September is National Preparedness Month-Help those with limited mobility

 

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September is National Preparedness Month…

Here are three survival tips for seniors and those with limited mobility.

The key here is that no matter your circumstances, you must prepare…even if you weren’t a Boy or Girl Scout!

  1. Be Realistic With Your Survival Plan

Are you and your loved ones unable to move over long distances?

If so, shelter-in-place may be your only option if mobility is a real problem.

This forces you to really put a lot more focus into fortifying your home against not only storms… but also the aftermath of them.

Stock up heavily on food and water… have plywood, a hammer and nails stashed in your garage to board up against high winds and rain… and jack up your home security (including keeping your guns and ammo dry and at the ready against possible looting).

But be warned… even with a solid shelter-in-place plan, you may be FORCED to pick up and go if you’re in the path of a disaster — in this case…

  1. Be the First to Go

When you have no other choice but to get out of Dodge, you absolutely MUST be in that first wave of evacuees.

Your best means of transportation will always be your vehicle.

However… when the SHTF, everyone around you will have the same idea.

In no time flat, highways, bridges, tunnels, even train routes will bottleneck and become impassable.

Younger, more agile people can get out of their cars and find their way to safety easier… but if you — or someone you’re with — has a harder time being mobile, this makes it all the more critical you’re ahead of the pack.

Make no mistake… the first to move have the advantage when bugging out and you need to be able to evacuate your family in five minutes or less when it’s go time!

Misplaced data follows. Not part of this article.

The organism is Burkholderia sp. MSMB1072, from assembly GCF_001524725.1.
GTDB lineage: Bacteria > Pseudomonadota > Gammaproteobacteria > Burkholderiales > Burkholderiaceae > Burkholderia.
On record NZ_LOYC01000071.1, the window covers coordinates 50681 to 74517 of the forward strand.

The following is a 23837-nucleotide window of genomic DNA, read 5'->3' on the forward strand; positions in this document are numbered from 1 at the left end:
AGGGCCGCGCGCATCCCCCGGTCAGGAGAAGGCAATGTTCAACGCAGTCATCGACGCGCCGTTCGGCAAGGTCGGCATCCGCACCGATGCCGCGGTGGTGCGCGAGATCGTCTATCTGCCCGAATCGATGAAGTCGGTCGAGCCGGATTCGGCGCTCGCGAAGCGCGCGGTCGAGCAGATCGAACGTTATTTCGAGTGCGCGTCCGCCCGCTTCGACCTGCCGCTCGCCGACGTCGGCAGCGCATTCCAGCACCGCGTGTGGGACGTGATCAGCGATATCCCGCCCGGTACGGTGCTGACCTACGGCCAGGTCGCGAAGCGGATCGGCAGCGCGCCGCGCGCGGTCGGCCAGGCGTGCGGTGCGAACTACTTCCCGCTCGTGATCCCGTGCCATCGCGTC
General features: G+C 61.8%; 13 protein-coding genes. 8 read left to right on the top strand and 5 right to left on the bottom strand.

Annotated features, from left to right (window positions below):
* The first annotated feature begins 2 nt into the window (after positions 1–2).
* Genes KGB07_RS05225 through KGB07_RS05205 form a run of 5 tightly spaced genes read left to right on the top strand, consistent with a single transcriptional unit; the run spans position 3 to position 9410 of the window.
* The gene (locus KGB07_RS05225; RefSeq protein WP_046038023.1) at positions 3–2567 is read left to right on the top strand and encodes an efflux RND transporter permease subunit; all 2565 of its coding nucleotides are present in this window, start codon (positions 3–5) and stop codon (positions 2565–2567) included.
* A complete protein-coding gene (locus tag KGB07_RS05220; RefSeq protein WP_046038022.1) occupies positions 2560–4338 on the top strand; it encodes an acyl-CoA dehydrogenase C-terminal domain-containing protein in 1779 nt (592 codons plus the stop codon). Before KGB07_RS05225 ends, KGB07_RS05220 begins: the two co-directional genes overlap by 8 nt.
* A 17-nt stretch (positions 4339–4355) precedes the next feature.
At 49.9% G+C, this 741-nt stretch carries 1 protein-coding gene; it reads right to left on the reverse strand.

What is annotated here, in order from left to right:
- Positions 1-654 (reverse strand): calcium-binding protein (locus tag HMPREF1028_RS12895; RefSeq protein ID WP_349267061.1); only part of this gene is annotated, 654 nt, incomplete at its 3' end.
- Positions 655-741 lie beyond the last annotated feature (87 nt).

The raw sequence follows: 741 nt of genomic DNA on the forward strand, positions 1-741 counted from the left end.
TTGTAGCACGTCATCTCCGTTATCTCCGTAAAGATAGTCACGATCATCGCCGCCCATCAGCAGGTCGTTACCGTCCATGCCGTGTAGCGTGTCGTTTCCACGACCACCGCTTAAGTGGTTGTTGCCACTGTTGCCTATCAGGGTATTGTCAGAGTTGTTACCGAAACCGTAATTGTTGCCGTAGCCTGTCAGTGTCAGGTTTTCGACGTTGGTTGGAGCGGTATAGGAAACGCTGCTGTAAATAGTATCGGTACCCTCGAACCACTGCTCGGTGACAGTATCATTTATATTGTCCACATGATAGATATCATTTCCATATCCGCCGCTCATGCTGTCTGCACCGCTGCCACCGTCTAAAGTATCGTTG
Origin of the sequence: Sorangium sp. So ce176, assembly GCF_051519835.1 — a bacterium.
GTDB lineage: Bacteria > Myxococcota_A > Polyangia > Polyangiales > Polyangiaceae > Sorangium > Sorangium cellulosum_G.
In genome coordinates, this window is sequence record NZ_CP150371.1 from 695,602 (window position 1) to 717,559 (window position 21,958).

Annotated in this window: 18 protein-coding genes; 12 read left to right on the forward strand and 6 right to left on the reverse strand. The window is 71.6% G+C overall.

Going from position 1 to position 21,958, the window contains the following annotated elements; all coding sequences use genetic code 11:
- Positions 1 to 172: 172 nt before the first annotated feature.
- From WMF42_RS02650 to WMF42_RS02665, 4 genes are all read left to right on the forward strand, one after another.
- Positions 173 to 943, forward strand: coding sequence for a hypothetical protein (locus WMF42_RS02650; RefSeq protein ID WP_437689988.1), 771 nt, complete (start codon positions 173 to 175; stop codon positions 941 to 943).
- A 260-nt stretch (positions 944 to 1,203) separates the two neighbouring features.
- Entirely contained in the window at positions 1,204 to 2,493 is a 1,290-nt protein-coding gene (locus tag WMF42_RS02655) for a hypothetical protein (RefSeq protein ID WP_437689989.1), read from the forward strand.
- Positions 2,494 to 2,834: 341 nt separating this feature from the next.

And there’s one key secret to doing that…

  1. Yes, You STILL Need a Bug-Out Bag!

I know a lot of older people who think they don’t need a bug-out bag for their survival supplies.

Wrong, wrong, WRONG!

Here’s what they just don’t get…

While you may not see yourself strapping on a backpack and walking through the forest, that’s not really what a bug-out bag is for anyway.

It’s simply a way for you to pre-assemble all your essential supplies with you — in an easy-to-carry method — in order to remain self-reliant if you’re forced to evacuate your home.

That’s it.

If you’re forced from your home, you’re still going to need clothes, food, clean water, any prescription medications, etc. — and you can bet that you’re not going to get those things right away (especially when emergency services are focused on rescues rather than caregiving).

And look…

If part of your plan is to have someone come and get you (like a responsible son or daughter or grandchild), then you simply MUST be ready to go when they pull up in the driveway.

Remember… every single second counts and if YOU are the one holding everyone up because you’re trying to think about what to bring and throwing it all in a suitcase, you put EVERYONE’S life in danger by not being prepared.

Don’t be one of the clueless “older” people who fail to plan for a forced evacuation.

Be sure to grab your free copy of our step-by-step survival gear blueprint here

I’ve seen what happens to the “unprepared” in real-world disasters and crises… and it’s not pretty.

My mission is to NOT let that happen to you — and I’m here to help.

Oh, One More Thing…

If you happen to be someone with an elderly parent or someone else you’re responsible for, don’t make the mistake of thinking they’ll be ready and waiting for you when you arrive to grab them.

I can almost promise they won’t be ready!

It will actually even help YOU survive a crisis if you can make sure they’re schooled on how to prepare and their supplies are ready NOW instead of trying to pull it all together at the last second.

Thanks to Perfectus Elder for sharing this bit of humor…

 

>>We could certainly slow the aging process down if it had to work its way through Congress… Will Rogers